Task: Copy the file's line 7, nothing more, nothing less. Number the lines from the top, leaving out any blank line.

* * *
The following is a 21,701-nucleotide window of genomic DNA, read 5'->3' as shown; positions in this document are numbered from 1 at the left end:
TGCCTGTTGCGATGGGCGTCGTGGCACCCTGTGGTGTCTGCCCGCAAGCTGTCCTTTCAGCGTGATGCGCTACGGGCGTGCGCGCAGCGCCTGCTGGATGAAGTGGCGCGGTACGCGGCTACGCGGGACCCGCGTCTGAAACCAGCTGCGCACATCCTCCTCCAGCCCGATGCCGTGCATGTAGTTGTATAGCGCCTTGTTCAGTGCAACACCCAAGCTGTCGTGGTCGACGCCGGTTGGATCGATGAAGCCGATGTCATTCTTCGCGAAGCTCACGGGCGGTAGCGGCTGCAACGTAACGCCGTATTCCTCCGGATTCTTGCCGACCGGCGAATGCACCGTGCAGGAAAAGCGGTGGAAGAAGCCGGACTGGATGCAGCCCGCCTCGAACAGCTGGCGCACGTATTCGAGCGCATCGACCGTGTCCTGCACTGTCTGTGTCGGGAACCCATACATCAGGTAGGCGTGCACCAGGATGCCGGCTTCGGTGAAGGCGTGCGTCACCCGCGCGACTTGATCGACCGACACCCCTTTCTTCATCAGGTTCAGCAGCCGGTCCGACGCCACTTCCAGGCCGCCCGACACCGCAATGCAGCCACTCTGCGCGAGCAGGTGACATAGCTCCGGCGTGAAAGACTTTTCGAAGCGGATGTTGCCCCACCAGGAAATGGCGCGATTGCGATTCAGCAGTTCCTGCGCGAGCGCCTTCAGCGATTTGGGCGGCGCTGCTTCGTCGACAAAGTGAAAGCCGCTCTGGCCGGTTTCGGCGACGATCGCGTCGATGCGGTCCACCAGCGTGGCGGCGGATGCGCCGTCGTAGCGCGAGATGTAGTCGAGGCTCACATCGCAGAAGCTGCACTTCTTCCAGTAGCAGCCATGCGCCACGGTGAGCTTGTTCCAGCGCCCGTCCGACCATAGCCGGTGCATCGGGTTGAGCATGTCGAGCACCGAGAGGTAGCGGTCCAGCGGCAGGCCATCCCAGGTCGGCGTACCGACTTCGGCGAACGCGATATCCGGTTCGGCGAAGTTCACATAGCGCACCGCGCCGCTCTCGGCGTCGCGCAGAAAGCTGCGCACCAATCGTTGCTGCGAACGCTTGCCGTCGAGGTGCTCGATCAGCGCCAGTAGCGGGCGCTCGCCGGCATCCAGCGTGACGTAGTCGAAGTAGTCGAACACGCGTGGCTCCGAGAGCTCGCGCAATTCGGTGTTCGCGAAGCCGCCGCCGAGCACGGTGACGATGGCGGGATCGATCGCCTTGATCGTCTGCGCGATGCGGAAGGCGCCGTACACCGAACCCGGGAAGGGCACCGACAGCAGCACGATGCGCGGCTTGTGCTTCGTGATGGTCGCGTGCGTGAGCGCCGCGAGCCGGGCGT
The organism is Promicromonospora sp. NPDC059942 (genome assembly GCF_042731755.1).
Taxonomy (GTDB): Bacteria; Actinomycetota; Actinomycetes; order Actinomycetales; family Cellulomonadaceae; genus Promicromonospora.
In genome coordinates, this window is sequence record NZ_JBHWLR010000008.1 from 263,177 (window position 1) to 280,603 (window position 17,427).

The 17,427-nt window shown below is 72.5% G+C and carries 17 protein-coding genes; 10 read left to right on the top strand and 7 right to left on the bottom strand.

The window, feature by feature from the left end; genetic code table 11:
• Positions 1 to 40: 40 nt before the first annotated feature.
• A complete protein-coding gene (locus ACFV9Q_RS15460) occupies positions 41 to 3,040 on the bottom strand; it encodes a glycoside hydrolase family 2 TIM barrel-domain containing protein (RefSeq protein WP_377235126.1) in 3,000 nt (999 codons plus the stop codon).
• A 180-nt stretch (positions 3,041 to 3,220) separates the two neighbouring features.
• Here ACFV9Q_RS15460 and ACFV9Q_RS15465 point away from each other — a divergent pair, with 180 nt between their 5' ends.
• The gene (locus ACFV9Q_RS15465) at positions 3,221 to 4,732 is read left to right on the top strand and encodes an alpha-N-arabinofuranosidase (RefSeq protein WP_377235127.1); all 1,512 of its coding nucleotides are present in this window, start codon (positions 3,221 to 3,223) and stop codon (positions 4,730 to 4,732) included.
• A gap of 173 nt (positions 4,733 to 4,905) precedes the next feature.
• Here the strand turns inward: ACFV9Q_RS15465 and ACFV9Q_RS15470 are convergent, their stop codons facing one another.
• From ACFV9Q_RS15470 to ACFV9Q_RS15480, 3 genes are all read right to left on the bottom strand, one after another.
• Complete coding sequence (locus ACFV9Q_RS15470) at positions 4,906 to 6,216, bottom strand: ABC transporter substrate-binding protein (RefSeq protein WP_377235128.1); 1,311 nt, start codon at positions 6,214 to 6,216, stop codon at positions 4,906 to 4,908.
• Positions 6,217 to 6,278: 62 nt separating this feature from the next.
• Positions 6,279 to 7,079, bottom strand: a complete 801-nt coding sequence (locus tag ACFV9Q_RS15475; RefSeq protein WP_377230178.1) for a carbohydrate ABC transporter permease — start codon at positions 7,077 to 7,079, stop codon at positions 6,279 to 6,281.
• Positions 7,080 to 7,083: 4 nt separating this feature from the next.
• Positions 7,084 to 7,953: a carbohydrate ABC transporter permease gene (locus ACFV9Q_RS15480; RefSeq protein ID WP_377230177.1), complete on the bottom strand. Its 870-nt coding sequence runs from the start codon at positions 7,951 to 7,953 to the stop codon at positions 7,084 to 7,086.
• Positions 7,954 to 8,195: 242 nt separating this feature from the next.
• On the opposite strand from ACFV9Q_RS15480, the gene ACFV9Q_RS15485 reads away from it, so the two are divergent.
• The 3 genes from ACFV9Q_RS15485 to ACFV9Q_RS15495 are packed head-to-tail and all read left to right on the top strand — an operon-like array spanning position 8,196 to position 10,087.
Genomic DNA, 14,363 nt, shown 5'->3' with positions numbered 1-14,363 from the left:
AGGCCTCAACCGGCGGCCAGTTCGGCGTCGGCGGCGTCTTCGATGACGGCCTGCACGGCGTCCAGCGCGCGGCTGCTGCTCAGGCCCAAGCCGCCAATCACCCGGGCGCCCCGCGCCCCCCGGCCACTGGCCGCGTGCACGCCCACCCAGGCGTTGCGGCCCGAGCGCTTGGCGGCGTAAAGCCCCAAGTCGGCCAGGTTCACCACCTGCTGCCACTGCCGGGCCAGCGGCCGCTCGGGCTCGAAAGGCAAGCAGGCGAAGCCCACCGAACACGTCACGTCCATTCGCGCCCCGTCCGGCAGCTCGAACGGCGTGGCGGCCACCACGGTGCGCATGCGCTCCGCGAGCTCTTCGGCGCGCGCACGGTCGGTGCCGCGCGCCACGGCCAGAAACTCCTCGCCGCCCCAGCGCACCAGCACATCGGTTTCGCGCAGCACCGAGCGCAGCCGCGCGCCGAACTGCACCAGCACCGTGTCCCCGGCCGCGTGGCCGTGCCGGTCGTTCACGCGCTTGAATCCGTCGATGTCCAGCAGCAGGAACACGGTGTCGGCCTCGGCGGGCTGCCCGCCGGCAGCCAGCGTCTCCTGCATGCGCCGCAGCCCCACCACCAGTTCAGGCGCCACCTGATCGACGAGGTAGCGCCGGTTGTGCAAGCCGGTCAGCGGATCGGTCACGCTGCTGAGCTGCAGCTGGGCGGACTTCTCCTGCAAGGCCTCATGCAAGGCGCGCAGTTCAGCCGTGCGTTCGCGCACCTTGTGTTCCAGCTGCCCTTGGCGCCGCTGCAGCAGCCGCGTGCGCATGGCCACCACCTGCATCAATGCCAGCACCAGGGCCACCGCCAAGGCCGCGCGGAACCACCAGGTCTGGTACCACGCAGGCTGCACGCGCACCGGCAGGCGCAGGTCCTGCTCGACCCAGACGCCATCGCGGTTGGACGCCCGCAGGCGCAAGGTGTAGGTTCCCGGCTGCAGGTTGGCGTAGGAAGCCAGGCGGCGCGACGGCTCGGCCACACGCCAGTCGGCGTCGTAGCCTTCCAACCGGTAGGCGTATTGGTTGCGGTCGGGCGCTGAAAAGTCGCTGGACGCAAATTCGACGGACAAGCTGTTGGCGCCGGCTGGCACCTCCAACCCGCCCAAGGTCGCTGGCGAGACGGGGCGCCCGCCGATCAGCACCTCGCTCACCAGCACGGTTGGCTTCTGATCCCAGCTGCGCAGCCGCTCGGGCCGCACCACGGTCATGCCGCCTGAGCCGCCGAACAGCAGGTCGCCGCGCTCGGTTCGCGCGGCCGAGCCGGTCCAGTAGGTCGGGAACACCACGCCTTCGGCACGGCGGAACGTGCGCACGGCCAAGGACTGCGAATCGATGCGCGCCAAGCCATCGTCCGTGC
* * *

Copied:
The window, feature by feature from the left end; genetic code table 11: